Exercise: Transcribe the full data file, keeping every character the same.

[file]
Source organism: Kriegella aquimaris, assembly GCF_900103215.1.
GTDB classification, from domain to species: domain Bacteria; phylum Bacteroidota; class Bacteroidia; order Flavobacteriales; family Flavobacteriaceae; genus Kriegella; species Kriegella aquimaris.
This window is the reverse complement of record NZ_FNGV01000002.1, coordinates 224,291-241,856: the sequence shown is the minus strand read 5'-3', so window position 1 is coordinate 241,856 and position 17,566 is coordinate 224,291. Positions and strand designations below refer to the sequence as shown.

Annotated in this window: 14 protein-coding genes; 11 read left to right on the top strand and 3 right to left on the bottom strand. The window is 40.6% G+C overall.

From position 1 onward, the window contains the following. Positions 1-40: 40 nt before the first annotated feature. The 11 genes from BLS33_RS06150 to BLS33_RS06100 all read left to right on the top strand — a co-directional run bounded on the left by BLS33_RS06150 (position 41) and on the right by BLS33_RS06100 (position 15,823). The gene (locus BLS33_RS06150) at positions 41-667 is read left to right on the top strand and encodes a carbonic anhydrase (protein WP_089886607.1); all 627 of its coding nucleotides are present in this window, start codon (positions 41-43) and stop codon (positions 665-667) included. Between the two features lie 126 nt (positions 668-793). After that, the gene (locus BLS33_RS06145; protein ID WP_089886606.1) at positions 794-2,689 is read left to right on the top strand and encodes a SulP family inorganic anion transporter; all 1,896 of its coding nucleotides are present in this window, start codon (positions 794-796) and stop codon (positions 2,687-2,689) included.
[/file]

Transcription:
Source organism: Kriegella aquimaris, assembly GCF_900103215.1.
GTDB classification, from domain to species: domain Bacteria; phylum Bacteroidota; class Bacteroidia; order Flavobacteriales; family Flavobacteriaceae; genus Kriegella; species Kriegella aquimaris.
This window is the reverse complement of record NZ_FNGV01000002.1, coordinates 224,291-241,856: the sequence shown is the minus strand read 5'-3', so window position 1 is coordinate 241,856 and position 17,566 is coordinate 224,291. Positions and strand designations below refer to the sequence as shown.

Annotated in this window: 14 protein-coding genes; 11 read left to right on the top strand and 3 right to left on the bottom strand. The window is 40.6% G+C overall.

From position 1 onward, the window contains the following. Positions 1-40: 40 nt before the first annotated feature. The 11 genes from BLS33_RS06150 to BLS33_RS06100 all read left to right on the top strand — a co-directional run bounded on the left by BLS33_RS06150 (position 41) and on the right by BLS33_RS06100 (position 15,823). The gene (locus BLS33_RS06150) at positions 41-667 is read left to right on the top strand and encodes a carbonic anhydrase (protein WP_089886607.1); all 627 of its coding nucleotides are present in this window, start codon (positions 41-43) and stop codon (positions 665-667) included. Between the two features lie 126 nt (positions 668-793). After that, the gene (locus BLS33_RS06145; protein ID WP_089886606.1) at positions 794-2,689 is read left to right on the top strand and encodes a SulP family inorganic anion transporter; all 1,896 of its coding nucleotides are present in this window, start codon (positions 794-796) and stop codon (positions 2,687-2,689) included.